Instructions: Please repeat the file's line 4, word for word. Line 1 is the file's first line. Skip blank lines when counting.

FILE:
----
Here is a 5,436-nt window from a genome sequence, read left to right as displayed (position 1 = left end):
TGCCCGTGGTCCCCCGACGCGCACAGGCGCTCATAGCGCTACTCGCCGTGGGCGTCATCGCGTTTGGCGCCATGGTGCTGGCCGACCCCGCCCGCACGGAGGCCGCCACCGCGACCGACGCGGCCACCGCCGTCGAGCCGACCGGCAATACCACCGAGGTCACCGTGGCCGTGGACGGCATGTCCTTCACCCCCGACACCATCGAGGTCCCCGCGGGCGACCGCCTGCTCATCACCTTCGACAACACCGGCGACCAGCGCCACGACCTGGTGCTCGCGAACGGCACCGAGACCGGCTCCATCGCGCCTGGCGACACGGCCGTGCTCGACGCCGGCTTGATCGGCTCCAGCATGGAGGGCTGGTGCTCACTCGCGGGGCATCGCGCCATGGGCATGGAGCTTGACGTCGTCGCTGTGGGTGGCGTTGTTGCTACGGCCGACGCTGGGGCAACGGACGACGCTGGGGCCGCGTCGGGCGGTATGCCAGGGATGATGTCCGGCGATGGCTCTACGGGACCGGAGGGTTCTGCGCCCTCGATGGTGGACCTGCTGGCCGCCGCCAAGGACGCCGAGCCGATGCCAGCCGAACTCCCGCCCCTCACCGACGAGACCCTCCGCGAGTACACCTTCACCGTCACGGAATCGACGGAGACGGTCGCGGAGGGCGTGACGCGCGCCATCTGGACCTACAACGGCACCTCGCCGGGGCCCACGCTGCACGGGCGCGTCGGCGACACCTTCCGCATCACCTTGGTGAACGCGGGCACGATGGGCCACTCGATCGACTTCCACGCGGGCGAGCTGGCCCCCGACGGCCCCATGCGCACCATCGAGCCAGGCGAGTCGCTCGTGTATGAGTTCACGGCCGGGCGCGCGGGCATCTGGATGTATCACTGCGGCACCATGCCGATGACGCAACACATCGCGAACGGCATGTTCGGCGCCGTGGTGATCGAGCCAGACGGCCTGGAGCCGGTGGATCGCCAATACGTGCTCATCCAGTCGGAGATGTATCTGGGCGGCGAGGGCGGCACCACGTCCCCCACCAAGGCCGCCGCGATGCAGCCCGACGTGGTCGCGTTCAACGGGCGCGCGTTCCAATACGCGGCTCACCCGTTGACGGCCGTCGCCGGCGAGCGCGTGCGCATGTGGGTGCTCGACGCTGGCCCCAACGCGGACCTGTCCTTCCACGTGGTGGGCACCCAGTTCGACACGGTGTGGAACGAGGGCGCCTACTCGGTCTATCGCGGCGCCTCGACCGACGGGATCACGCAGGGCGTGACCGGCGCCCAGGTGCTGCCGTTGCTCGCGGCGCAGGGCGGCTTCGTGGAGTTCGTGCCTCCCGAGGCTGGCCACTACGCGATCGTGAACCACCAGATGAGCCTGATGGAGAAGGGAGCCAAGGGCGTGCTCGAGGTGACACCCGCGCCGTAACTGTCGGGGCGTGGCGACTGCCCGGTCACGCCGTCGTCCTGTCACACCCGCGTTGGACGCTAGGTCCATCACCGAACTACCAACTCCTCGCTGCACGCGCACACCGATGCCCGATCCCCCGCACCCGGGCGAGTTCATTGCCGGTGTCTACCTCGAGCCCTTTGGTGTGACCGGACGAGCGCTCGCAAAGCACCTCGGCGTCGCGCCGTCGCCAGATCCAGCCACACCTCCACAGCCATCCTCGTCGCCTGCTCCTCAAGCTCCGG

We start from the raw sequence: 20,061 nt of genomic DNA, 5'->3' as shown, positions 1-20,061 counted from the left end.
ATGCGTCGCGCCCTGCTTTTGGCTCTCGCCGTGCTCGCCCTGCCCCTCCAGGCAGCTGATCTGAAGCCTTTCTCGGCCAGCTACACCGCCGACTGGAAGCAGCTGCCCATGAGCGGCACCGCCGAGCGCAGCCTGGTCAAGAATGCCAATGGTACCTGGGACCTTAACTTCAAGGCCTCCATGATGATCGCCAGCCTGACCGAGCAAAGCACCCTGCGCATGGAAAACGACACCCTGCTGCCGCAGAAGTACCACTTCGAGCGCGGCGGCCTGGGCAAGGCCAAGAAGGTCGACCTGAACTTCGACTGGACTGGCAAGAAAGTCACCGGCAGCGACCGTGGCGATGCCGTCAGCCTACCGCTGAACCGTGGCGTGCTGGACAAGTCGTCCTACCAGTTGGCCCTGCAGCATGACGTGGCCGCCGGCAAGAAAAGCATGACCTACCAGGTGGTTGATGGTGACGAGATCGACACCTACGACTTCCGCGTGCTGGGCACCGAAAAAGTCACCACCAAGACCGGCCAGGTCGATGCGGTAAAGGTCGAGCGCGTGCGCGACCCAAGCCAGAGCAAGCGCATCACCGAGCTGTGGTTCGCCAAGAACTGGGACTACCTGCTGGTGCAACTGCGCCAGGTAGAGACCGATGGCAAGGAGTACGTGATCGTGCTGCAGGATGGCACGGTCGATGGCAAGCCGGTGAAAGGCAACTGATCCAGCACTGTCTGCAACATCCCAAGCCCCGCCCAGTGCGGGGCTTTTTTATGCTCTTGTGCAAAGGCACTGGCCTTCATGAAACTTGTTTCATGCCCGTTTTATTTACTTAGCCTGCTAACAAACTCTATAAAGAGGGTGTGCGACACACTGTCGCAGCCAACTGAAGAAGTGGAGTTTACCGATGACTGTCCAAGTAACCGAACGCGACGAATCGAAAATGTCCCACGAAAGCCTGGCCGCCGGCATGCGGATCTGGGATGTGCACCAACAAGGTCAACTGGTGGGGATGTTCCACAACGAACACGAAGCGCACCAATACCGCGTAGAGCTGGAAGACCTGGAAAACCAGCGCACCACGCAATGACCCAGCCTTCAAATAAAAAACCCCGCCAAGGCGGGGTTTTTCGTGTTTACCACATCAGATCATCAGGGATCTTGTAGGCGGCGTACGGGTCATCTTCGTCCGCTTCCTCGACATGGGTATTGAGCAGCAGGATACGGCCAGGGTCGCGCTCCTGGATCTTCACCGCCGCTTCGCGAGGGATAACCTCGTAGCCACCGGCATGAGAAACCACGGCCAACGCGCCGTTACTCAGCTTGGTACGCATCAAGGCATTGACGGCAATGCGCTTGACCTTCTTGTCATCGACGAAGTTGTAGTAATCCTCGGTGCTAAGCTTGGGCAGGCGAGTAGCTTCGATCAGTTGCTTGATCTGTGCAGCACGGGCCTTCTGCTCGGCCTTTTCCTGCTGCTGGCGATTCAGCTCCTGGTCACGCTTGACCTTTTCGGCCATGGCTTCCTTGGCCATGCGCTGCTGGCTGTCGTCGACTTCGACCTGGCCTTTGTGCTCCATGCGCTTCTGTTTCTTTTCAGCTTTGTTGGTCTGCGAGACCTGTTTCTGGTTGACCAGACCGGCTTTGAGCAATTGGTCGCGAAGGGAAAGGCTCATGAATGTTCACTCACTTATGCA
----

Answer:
ATGCGTCGCGCCCTGCTTTTGGCTCTCGCCGTGCTCGCCCTGCCCCTCCAGGCAGCTGATCTGAAGCCTTTCTCGGCCAGCTACACCGCCGACTGGAAGCAGCTGCCCATGAGCGGCACCGCCGAGCGCAGCCTGGTCAAGAATGCCAATGGTACCTGGGACCTTAACTTCAAGGCCTCCATGATGATCGCCAGCCTGACCGAGCAAAGCACCCTGCGCATGGAAAACGACACCCTGCTGCCGCAGAAGTACCACTTCGAGCGCGGCGGCCTGGGCAAGGCCAAGAAGGTCGACCTGAACTTCGACTGGACTGGCAAGAAAGTCACCGGCAGCGACCGTGGCGATGCCGTCAGCCTACCGCTGAACCGTGGCGTGCTGGACAAGTCGTCCTACCAGTTGGCCCTGCAGCATGACGTGGCCGCCGGCAAGAAAAGCATGACCTACCAGGTGGTTGATGGTGACGAGATCGACACCTACGACTTCCGCGTGCTGGGCACCGAAAAAGTCACCACCAAGACCGGCCAGGTCGATGCGGTAAAGGTCGAGCGCGTGCGCGACCCAAGCCAGAGCAAGCGCATCACCGAGCTGTGGTTCGCCAAGAACTGGGACTACCTGCTGGTGCAACTGCGCCAGGTAGAGACCGATGGCAAGGAGTACGTGATCGTGCTGCAGGATGGCACGGTCGATGGCAAGCCGGTGAAAGGCAACTGATCCAGCACTGTCTGCAACATCCCAAGCCCCGCCCAGTGCGGGGCTTTTTTATGCTCTTGTGCAAAGGCACTGGCCTTCATGAAACTTGTTTCATGCCCGTTTTATTTACTTAGCCTGCTAACAAACTCTATAAAGAGGGTGTGCGACACACTGTCGCAGCCAACTGAAGAAGTGGAGTTTACCGATGACTGTCCAAGTAACCGAACGCGACGAATCGAAAATGTCCCACGAAAGCCTGGCCGCCGGCATGCGGATCTGGGATGTGCACCAACAAGGTCAACTGGTGGGGATGTTCCACAACGAACACGAAGCGCACCAATACCGCGTAGAGCTGGAAGACCTGGAAAACCAGCGCACCACGCAATGACCCAGCCTTCAAATAAAAAACCCCGCCAAGGCGGGGTTTTTCGTGTTTACCACATCAGATCATCAGGGATCTTGTAGGCGGCGTACGGGTCATCTTCGTCCGCTTCCTCGACATGGGTATTGAGCAGCAGGATACGGCCAGGGTCGCGCTCCTGGATCTTCACCGCCGCTTCGCGAGGGATAACCTCGTAGCCACCGGCATGAGAAACCACGGCCAACGCGCCGTTACTCAGCTTGGTACGCATCAAGGCATTGACGGCAATGCGCTTGACCTTCTTGTCATCGACGAAGTTGTAGTAATCCTCGGTGCTAAGCTTGGGCAGGCGAGTAGCTTCGATCAGTTGCTTGATCTGTGCAGCACGGGCCTTCTGCTCGGCCTTTTCCTGCTGCTGGCGATTCAGCTCCTGGTCACGCTTGACCTTTTCGGCCATGGCTTCCTTGGCCATGCGCTGCTGGCTGTCGTCGACTTCGACCTGGCCTTTGTGCTCCATGCGCTTCTGTTTCTTTTCAGCTTTGTTGGTCTGCGAGACCTGTTTCTGGTTGACCAGACCGGCTTTGAGCAATTGGTCGCGAAGGGAAAGGCTCATGAATGTTCACTCACTTATGCA